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Detection Mage?

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Chalkarts

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« on: (08:11:49/04-22-19) »
I'm considering making an all detection, all seeing, all knowing kind of mage.
I'm also considering making it a mystic adept so it can have things like Eidetic sense memory and enhanced perception.

Is this kind of character effective to have on a team?
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Beta

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« Reply #1 on: (10:32:16/04-22-19) »
I'd make sure that they did more than that.  Detection as a focus has two issues:

- it makes some things hard for the GM, as far as keeping things interesting and exciting.  If things are going overly easy they can't just be 'a janitor happened to be grabbing a nap in that storage closet you are going by and looks out at the noise of your passing, and screams an alarm'  because you are like 'Did he really resist my 7 successes detect life spell with a 42 meter radius?'  Some detection is smart playing, but the always on know-what-is-happening does kill tension.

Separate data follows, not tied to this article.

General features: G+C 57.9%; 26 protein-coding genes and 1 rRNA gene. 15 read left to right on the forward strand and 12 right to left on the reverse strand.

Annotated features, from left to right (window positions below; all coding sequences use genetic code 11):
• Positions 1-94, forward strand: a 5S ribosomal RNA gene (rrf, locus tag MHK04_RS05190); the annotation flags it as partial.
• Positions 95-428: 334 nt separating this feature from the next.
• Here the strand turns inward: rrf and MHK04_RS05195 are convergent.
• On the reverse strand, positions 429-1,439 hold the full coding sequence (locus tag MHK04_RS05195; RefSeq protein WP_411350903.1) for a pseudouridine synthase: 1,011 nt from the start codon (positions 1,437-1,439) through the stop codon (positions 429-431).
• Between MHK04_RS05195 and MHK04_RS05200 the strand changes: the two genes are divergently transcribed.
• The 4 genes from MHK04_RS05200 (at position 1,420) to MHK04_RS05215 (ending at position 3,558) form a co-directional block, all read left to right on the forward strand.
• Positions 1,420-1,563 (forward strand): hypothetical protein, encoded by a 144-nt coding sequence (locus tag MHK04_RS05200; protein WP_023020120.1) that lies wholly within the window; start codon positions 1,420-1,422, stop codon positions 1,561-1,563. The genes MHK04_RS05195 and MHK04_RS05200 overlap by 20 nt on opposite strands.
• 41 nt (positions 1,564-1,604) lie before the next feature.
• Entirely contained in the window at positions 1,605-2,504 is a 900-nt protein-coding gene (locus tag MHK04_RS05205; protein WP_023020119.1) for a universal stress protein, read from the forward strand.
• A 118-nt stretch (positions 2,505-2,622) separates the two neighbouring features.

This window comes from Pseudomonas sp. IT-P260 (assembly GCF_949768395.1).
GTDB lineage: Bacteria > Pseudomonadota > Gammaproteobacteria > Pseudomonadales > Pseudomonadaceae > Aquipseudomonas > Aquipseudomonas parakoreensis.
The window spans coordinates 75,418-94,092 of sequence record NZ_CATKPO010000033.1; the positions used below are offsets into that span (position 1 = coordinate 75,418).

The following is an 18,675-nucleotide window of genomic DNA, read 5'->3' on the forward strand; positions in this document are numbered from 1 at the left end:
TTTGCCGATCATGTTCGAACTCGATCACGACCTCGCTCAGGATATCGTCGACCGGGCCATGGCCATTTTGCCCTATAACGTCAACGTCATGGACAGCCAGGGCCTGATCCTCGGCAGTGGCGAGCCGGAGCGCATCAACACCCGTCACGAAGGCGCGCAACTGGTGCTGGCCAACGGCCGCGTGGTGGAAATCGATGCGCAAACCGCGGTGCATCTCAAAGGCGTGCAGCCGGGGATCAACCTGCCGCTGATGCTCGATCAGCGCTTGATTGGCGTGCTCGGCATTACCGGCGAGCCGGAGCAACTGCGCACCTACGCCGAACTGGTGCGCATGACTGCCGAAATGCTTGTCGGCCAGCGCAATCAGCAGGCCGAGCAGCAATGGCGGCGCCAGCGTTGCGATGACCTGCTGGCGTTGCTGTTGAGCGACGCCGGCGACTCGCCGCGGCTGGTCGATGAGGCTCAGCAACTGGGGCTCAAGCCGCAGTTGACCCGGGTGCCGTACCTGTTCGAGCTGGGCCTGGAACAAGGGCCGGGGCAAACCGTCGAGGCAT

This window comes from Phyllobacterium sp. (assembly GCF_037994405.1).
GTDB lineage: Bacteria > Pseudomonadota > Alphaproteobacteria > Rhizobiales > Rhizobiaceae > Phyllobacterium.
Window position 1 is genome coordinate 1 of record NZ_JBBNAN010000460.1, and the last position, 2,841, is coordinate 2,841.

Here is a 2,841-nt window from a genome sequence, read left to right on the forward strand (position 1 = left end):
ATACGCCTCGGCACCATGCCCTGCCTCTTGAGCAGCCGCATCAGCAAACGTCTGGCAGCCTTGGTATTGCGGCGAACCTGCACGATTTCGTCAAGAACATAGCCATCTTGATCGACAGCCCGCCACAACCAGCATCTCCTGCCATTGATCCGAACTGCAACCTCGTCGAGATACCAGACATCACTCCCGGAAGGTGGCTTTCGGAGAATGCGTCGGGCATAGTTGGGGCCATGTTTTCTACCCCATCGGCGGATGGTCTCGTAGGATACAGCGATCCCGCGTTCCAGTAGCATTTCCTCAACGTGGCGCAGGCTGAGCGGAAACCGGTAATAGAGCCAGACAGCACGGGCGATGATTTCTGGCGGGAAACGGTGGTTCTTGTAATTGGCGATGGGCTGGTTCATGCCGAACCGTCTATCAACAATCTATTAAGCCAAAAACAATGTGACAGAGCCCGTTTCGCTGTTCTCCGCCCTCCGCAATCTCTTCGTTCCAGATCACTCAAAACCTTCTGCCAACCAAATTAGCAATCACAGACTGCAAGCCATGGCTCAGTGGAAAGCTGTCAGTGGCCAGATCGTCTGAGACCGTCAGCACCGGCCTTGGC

- detection is passive.  It helps avoid surprises and maybe find the route of least resistance, but it doesn't help you get through a locked door or deal with guards who can't be avoided or convince the receptionist that you really are here to see about the roach problem in the executive suite, or take out that huge fire spirit that is eating the Sammie's face, or whatever.

Fortunately, magic is super flexible, and powerful.  If you have a mentor that helps detection spells and have a specialization in detection spells (along with magic 6 spellcasting 6), you are tossing 16 dice, which will overcome most resistance pools handily.  Perhaps add in a good detection sustaining focus (force 5?) so that at least one spell can be kept up without handicapping you.  Then have ~5 detection spells (say detect life, detect enemies, clairvoyance, [sense=ultrasound] crytesthesia, analyze device), that would still leave you five spells to have a bit of combat and illusion or manipulation, which even at pools of 12 dice is still pretty useful.